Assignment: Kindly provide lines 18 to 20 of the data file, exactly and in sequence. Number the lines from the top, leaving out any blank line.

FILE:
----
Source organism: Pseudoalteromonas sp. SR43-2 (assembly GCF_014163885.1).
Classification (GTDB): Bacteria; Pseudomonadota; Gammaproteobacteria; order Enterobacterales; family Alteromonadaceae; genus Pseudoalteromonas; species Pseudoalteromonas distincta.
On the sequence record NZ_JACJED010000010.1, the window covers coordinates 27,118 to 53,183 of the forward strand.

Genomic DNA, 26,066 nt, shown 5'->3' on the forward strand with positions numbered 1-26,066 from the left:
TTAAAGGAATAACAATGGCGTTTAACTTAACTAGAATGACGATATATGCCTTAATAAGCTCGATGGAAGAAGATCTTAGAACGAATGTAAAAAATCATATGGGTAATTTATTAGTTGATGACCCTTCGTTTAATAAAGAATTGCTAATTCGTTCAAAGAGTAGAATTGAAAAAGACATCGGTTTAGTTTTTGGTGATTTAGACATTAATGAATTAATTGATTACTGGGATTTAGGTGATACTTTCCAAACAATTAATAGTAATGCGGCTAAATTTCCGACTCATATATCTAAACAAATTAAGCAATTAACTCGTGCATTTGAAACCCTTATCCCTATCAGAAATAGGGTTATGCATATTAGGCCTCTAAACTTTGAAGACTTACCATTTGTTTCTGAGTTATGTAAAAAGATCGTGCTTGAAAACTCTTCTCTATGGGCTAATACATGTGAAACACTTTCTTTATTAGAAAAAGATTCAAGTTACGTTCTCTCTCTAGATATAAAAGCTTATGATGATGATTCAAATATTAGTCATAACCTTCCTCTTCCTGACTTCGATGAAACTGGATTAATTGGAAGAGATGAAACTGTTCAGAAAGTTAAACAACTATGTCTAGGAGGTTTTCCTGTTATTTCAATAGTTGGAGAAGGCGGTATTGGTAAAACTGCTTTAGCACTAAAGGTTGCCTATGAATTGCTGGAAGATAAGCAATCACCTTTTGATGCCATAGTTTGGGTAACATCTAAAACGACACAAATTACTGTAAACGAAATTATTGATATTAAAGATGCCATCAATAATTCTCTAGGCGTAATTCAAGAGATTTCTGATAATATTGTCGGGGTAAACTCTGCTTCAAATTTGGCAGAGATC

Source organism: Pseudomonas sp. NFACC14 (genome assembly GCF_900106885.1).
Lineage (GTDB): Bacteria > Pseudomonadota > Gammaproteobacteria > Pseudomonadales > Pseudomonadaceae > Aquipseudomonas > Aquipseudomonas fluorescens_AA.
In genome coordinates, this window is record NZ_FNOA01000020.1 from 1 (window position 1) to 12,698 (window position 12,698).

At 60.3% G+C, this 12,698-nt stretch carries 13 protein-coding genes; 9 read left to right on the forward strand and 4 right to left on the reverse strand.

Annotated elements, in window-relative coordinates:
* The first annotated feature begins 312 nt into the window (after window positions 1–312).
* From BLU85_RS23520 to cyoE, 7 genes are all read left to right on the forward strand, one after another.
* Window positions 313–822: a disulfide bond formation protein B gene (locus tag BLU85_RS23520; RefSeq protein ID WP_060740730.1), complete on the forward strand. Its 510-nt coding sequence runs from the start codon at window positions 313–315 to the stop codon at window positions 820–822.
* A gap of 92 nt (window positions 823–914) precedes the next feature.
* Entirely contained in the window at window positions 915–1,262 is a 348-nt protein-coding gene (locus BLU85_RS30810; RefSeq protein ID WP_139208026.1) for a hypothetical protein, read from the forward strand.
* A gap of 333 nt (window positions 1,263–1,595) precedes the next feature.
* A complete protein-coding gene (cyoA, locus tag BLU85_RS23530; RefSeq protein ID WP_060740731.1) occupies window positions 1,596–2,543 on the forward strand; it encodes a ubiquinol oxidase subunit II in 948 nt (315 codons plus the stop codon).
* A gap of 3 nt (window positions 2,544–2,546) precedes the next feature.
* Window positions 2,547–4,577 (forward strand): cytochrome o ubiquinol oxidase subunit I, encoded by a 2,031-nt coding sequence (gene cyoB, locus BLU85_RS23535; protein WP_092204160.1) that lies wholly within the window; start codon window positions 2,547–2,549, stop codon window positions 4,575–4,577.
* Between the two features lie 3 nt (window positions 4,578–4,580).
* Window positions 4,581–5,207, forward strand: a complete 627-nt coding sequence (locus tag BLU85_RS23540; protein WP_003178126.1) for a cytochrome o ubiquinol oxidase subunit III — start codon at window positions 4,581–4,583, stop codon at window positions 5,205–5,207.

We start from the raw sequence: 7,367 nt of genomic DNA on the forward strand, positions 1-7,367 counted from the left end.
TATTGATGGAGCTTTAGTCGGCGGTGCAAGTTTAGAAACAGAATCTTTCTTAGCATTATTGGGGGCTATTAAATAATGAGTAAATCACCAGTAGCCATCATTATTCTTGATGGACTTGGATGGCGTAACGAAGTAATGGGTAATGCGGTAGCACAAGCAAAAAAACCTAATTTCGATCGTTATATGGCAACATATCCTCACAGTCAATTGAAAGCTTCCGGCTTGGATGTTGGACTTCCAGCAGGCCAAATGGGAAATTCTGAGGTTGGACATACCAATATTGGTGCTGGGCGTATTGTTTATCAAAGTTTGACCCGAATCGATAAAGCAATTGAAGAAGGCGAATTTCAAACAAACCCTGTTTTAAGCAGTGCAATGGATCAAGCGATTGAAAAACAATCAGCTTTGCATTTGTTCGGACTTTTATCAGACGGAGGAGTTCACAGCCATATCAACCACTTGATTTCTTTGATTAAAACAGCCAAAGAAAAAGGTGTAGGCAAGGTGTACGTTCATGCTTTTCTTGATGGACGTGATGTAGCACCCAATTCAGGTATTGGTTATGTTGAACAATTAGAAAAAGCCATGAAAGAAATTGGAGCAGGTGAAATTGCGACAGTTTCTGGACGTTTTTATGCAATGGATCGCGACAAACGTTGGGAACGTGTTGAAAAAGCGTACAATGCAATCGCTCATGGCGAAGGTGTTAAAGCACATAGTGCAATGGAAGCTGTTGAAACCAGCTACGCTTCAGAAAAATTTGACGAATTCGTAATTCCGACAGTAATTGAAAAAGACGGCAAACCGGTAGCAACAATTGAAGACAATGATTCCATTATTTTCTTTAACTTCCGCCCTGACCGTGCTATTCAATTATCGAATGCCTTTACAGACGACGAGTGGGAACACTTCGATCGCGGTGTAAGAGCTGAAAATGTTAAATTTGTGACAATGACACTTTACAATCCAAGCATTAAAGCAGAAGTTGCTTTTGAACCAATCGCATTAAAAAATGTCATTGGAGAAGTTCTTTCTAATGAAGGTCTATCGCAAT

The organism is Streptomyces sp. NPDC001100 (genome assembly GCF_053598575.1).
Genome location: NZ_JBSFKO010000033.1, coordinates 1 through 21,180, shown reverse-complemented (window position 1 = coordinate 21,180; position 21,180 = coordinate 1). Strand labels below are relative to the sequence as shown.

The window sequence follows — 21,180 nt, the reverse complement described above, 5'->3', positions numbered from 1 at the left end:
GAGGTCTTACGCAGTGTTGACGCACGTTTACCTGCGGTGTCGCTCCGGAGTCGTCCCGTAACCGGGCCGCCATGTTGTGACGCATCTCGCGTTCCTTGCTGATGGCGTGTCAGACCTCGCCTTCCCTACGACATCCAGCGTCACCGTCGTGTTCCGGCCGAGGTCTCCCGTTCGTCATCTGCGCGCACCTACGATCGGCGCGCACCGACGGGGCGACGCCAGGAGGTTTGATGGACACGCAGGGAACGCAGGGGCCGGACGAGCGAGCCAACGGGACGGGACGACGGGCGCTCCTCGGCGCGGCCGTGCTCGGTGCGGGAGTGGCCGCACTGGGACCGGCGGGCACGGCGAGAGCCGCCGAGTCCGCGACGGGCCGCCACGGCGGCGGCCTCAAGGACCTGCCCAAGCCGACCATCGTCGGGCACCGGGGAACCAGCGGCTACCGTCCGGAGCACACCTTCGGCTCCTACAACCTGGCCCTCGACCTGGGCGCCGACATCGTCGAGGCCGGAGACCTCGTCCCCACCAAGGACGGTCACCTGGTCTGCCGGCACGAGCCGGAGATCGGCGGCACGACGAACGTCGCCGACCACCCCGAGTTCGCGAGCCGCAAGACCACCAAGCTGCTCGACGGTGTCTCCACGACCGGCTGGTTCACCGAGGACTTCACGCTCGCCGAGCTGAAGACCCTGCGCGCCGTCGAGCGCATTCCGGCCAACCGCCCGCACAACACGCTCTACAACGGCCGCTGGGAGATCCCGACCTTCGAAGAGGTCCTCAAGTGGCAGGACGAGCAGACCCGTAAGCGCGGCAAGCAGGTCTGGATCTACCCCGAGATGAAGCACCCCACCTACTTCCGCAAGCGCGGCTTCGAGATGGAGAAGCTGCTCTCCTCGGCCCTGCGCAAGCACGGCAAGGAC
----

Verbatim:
* A gap of 3 nt (window positions 2,544–2,546) precedes the next feature.
* Window positions 2,547–4,577 (forward strand): cytochrome o ubiquinol oxidase subunit I, encoded by a 2,031-nt coding sequence (gene cyoB, locus BLU85_RS23535; protein WP_092204160.1) that lies wholly within the window; start codon window positions 2,547–2,549, stop codon window positions 4,575–4,577.
* Between the two features lie 3 nt (window positions 4,578–4,580).